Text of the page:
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Use shiny face of male dovetail?

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#1 tfield98

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Posted 28 July 2009 - 07:37 PM

I just got a Lunt telescope that came with a male dovetail.

1. One of the bevel faces has a thin, shiny (stainless?) metal facing added. Is this the face that the dovetail set-screw should press against, or is this face intended intended to be a low friction face on the other side from the set screw, allowing easy balancing?

2. (See picture) Is there any advantage/convention on whether the setscrew should point up or down when mounting the telescope? I'm in Seattle and the sun doesn't get very high in the south... I thought perhaps, since I'm not aiming at the zenith or north, that perhaps orientation #1 was more secure?

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#2 mclewis1

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Posted 28 July 2009 - 08:39 PM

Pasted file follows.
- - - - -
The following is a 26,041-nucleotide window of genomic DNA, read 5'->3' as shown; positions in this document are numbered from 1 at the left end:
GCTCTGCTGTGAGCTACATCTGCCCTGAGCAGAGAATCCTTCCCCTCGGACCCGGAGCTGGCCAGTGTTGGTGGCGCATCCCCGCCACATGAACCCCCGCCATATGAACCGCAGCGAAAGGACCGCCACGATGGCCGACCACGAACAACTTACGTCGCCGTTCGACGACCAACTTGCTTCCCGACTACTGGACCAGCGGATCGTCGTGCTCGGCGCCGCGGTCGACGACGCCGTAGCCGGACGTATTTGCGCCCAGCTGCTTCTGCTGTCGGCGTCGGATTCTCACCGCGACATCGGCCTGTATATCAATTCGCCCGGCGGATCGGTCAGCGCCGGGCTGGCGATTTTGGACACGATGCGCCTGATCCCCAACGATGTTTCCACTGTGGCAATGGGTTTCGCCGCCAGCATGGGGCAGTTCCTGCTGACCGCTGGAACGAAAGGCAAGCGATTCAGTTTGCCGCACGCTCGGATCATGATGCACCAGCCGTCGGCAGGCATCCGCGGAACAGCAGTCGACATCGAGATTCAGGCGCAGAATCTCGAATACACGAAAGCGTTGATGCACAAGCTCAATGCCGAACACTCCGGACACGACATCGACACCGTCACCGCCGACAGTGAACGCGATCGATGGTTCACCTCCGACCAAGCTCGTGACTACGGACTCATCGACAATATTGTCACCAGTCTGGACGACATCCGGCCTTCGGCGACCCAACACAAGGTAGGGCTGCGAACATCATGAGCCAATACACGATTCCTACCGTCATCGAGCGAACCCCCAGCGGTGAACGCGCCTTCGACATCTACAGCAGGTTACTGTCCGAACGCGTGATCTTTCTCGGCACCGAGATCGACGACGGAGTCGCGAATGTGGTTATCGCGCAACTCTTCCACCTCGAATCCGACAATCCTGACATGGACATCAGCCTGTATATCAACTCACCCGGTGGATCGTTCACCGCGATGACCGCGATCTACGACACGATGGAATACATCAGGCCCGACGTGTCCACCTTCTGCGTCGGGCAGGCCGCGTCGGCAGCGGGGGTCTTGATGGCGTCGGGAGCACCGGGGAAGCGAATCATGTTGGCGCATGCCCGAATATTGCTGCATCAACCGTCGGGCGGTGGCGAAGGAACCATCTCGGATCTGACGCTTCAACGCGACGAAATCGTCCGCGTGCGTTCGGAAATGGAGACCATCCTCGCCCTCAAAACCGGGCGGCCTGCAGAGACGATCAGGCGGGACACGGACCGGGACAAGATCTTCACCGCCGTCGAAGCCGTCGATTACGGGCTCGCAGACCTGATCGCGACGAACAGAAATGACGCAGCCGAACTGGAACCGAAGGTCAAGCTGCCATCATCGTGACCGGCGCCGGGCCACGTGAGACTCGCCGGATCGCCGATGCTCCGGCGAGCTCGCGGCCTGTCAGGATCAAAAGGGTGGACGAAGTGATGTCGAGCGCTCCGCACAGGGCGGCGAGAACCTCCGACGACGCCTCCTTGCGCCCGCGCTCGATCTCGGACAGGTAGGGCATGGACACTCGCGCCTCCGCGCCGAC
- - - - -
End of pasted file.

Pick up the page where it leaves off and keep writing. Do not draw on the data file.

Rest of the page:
The strip of metal is intended to provide a hard strip that the set screw won't mark up. Normally the set screw digs into the aluminum dovetail bars a bit and leaves some unsightly marks on the bars. The metal strip prevents that marking.

I don't think it matters whether the set screw points up or down but do think about which way it would be easier to ensure that it's tightly screwed in. If the set screw stays tight there should be absolutely no movement or shift in the position of the dovetail bar in the saddle. Sometimes the set screw will loosen slightly ... this is when you get some of the horror stories of a scope suddenly sliding out of the saddle onto the ground. There are two ways to prevent this ... keeping the set screw tight (and checking it occasionally) and adding bolts to the ends of the dovetail bar to prevent the bar from sliding out. Yes with the additional bolts you can't slide the dovetail into the saddle, you either have to tip the bar into the saddle from the side (only possible with saddles with a moving side plate) or take the bolt off of one end of the bar. These bolts that prevent sliding often have a plastic knob on them making it easy to add or remove them.

#3 tfield98

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Posted 28 July 2009 - 11:03 PM

Thanks, Mark, for the clear explanation!






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